11. 11. Because of the low number of checkouts on already available materials, I have included sources that are attention-getters. Several sources have pictures, are bright-colored, up to date, and interesting for students and teachers alike. I also included several fiction titles from the time period in the materials order. Some of these titles are ones commonly taught in 11th grade classes, but others are there for individual reading purposes. Several of these titles were also purchased in Spanish, so that the ESOL students have access to the books in their native language. The purpose of this is to give students access to interesting reads that are set within the framework of the time period. Next, I included several reference materials that focus solely on the 1920s and the Great Depression. These sources allow readers to get a much more detailed description of the time period and happenings of the era than if they read only a paragraph summary of the events in a comprehensive US history book. Not only were reference and fiction books included in the materials order, but biographies and nonfiction books focusing on key people from the time period are also included. These selections were made because several key people of the era are addressed in standards. Books were also added to address other major aspects of the standards, such as the New Deal, the 1929 crash of the stock market, and the Dust Bowl. These books were added to assist teachers in meeting the 11th grade US History standards. And finally, cds, videos, and DVDs were added to give teachers audio/visual options when teaching the units. All of these resources are current and up-to-date. This currency is important since the current average publication date for videos in the media center is 1988. I have created this materials order after doing much research to find appropriate and adequately priced materials on various websites and from various venders. The total amount needed to purchase materials for this collection development plan is $3,780.93. However, I feel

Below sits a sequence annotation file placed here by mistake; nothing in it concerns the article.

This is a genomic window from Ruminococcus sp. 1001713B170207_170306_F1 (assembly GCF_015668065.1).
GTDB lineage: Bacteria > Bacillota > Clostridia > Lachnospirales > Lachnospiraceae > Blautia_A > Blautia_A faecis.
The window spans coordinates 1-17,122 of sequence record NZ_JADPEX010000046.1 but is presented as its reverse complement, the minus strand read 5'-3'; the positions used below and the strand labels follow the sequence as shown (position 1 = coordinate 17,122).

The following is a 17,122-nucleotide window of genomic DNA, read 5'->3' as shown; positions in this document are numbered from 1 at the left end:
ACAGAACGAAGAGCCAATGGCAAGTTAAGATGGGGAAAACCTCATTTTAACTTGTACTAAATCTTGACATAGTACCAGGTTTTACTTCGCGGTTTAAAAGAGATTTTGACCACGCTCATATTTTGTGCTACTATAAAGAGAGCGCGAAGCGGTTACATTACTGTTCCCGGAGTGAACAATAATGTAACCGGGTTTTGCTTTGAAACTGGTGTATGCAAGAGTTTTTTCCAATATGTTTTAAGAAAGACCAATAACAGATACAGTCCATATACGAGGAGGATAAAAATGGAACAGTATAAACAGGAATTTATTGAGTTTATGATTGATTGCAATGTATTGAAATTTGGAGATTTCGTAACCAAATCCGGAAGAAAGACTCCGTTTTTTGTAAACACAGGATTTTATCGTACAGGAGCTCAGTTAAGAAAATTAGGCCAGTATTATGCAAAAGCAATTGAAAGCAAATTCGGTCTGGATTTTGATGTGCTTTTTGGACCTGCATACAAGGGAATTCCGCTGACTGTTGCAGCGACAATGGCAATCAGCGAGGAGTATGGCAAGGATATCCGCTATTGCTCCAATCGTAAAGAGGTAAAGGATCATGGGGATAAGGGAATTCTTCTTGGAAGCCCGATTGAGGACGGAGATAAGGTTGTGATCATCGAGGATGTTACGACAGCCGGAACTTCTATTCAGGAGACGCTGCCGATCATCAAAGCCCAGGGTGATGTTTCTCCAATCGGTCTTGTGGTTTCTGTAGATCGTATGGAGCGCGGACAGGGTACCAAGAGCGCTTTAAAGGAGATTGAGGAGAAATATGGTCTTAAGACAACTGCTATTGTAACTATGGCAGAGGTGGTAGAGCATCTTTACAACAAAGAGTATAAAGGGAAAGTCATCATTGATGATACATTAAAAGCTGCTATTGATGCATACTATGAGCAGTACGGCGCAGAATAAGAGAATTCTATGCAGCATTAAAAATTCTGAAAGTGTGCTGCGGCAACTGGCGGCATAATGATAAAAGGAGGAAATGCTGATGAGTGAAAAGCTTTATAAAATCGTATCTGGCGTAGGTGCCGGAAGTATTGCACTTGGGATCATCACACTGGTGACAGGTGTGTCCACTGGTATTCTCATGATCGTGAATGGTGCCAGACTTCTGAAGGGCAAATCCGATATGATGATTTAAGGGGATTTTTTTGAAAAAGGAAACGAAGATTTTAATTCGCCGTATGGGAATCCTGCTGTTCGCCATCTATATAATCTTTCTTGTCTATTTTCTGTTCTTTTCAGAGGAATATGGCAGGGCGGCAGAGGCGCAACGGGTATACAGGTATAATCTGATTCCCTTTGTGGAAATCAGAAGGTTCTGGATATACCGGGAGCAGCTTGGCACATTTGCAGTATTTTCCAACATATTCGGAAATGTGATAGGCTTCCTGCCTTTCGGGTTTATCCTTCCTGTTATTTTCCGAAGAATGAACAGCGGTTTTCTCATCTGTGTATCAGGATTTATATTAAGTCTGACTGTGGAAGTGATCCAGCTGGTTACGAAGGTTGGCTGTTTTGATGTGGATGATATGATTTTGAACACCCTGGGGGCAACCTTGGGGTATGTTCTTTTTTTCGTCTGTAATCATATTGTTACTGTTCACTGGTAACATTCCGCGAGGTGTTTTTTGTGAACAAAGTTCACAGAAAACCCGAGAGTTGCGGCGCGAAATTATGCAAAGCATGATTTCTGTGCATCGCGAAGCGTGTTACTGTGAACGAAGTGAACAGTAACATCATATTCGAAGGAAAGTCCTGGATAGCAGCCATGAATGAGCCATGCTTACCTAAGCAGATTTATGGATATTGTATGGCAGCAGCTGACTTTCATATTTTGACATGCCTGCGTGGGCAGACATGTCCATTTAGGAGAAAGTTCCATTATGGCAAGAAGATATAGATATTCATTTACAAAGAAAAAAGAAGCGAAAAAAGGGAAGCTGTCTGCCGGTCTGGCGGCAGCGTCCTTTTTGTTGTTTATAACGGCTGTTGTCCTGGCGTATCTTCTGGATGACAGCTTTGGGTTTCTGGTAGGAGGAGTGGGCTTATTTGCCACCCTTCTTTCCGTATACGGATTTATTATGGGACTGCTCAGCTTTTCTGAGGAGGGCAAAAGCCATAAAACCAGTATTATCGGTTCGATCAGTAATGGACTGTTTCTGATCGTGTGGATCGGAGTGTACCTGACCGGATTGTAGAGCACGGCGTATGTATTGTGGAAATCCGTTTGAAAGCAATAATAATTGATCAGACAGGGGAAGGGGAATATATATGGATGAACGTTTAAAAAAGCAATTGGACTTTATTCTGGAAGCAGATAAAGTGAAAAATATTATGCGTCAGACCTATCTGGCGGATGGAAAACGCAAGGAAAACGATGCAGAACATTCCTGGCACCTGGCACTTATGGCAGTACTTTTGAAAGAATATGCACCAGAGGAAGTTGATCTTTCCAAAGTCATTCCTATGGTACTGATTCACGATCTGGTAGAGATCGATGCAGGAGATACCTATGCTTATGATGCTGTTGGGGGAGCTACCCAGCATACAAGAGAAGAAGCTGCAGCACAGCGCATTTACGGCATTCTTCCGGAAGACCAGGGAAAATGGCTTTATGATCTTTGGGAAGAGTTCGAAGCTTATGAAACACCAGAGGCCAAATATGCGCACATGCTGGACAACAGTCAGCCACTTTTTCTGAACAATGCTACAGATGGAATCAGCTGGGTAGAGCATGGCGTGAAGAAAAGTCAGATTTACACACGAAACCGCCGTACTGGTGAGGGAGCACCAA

12. 12. that after these resources are added to the collections, teachers and students will be adequately equipped and prepared to master the 11th grade standards in both US History and American Literature for the 1920s and the era surrounding the Great Depression. Included along with these materials for the collection is a list of helpful websites. These websites build upon the collection materials to offer a deeper understanding of the concepts and people from the time periods being studied. All aspects of the standards have been addressed through a fiction book, nonfiction book, reference book, video, and/or website. A wiki with a resource list of helpful websites can be found at: